On September 2013 they released their first full-length album, “Muerte y Transiguración”, with the Mexican label Concreto Records. With this material they toured México, the U.S. and Argentina. On August 2015 they released their second album, “Devorador De Sueños” (Concreto Records), this time touring Mexico, the west coast of the US and finally Europe alongside mexican stoner metal band “Weedsnake” through 2017´s summer. In 2018 the band will release their 3rd full length album.

Third LP from the Mexico City duo, having as title the number of release “III”. The band shows 7 tracks redefining the sound they’ve had since the beginning. Recorded at Testa Studio in Leon, Guanajuato in May 2018. The tracks travel through different sonic sceneries, going through introspective ambient moods to raw and aggressive songs that mutate with each other. An album that maintains the sound of the band but has new elements, more loops and vocals without lyrics in 2 tracks. The artwork is done by Karmazid and the album will be released on September 3 in all digital platforms. Cd will be released by Mexican label Concreto Records before the end of the year and vinyl will be coedited by different labels for next year.

Terror Cósmico on Thee Facebooks

Terror Cósmico on Bandcamp

Terror Cósmico on Tumblr

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Electric Mountain Sign to Electric Valley Records

Posted in Whathaveyou on June 12th, 2018 by JJ Koczan

Last year, Mexico City heavy rock trio Electric Mountain released their self-titled debut album through Loud, Slow, Distorted Riffs Records, and it’s newly announced that the three-piece of GibMax and JB will make their follow-up through Electric Valley Records. Well, actually, that’s a surmise, because all the word that’s really been put out at this point is that the band has signed to the label. There’s nothing said about what will actually come out — maybe a reissue of the record they did for LSDR, or maybe something new. Maybe both? Neither? The mystery is killing me.

What matters is the fuzz, and Electric Mountain pretty much live inside of it. Their self-titled starts out with the classic stoner powerhouse push of “Free Woman” and whether it’s the ’70s-style stomp of “Dune,” the acoustic interlude “Into the Maelstrom” or the Goatsnaked riffing of “Green Mountain Side” that follows to lead into the softshoe-worthy boogie of “Down on the Road,” the THC-soaked vibe remains prevalent and there isn’t anywhere that Electric Mountain go that isn’t natural sounding and seemingly in the wheelhouse for good-time-seeking riff heads. As to what their next record might bring whenever it arrives, I’ve no idea, but if they can keep the organic production of their debut intact, they should be well on their way to carving their own niche in terms of sound and aesthetic within the genre.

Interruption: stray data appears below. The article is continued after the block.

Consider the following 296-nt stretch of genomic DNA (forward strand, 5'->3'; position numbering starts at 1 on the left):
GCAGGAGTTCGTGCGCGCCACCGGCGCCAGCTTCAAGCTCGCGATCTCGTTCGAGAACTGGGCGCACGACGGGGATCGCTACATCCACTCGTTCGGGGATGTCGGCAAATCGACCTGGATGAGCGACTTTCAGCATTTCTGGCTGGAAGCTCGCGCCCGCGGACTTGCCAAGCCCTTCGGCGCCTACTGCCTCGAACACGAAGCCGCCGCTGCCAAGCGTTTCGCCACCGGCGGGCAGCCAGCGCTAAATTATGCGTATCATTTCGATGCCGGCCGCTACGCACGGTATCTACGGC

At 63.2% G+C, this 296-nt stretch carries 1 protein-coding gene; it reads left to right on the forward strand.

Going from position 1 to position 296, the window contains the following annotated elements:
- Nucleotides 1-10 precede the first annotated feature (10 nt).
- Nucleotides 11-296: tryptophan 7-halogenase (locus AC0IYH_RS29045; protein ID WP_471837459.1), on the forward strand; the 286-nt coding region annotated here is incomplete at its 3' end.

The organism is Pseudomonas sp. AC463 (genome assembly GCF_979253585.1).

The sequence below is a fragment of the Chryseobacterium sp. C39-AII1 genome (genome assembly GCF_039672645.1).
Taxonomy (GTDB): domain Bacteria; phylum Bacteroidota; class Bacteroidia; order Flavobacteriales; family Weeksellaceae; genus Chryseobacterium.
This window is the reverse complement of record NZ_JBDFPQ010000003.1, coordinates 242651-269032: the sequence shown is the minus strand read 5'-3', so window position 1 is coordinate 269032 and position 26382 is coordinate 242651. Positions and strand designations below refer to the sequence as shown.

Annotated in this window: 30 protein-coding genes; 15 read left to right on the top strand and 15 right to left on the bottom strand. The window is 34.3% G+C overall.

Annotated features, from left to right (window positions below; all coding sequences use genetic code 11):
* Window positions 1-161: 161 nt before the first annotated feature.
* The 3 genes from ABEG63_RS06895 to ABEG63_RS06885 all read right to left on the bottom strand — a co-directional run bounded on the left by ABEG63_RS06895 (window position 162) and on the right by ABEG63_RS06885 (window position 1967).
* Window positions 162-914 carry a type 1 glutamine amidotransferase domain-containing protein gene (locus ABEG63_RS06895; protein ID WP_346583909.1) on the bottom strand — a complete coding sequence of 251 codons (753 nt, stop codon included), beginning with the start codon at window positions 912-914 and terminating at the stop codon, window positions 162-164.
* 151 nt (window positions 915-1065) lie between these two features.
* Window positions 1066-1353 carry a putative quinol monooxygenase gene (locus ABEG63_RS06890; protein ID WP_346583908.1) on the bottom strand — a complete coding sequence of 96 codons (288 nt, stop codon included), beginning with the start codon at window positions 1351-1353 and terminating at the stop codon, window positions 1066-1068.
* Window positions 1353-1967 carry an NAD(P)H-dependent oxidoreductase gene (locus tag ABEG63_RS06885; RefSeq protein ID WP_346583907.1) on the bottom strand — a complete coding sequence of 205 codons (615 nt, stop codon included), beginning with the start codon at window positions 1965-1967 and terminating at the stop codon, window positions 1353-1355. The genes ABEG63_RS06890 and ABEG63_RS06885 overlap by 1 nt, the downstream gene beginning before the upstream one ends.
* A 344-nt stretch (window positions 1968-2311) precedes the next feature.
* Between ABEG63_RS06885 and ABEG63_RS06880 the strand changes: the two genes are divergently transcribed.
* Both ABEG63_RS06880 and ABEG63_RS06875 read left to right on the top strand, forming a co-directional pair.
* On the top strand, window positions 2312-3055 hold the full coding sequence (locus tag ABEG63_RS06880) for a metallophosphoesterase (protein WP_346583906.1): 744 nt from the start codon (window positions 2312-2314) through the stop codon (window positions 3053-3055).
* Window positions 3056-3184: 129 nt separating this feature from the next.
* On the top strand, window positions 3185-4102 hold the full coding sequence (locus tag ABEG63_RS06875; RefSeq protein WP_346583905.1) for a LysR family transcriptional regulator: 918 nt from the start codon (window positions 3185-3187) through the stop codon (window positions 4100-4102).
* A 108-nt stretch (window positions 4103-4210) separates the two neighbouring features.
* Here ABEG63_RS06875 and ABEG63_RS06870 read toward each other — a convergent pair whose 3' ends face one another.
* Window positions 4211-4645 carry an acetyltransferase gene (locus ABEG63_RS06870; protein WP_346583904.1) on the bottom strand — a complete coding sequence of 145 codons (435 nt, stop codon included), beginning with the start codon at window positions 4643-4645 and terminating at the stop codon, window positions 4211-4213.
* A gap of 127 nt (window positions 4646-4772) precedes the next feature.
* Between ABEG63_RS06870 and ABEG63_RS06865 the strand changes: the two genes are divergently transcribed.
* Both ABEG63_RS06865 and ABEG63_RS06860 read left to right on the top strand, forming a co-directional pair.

The self-titled is streaming at the bottom of this post. Cool shit is happening in Mexico. Dig it:

electric mountain

Electric Valley Records is proud to announce the signing of the Mexican Stoner Rock band *** ELECTRIC MOUNTAIN ***

Electric Mountain is a Stoner Rock band born in Mexico City in 2013.

Formed by Gib (guitar – voice), Max (drums) and JB (Bass), the band gives life to a series of rock influences from the Rock of the 70’s and Stoner’s 90’s, which shake walls and floors.

His powerful riffs and heavy drums are the perfect hook to stay focused on the message of his music and receive all the energy that emanates. ?

https://www.facebook.com/TheElecMountain/
https://www.instagram.com/electricmountainband/
https://www.facebook.com/electricvalleyrecords/
https://www.instagram.com/electricvalleyrecords/
www.electricvalleyrecords.com

Electric Mountain, Electric Mountain (2017)

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Review & Full Album Premiere: Saturno Grooves, Solar Hawk

Posted in audiObelisk, Reviews on May 21st, 2018 by JJ Koczan

saturno grooves solar hawk

[Click play above for the premiere of Saturno Grooves’ Solar Hawk, out in June via L.S.D.R. Records]

Some albums work better on vinyl or tape, with that split down the (roughly) middle, and some work better on CD or digital, where you can listen straight through in one sitting with no interruption to the process. Saturno Grooves‘ debut full-length, Solar Hawk, arrives via L.S.D.R. Records as a record that feels designed to go either way and still not lose its grasp on the listener. With a split between its first three and second three tracks, it allows one to pause for a second and catch their breath before immersing in the broader explorations to come that the six-minute-on-the-dot “Cherna Bong” sets up at the end of side A.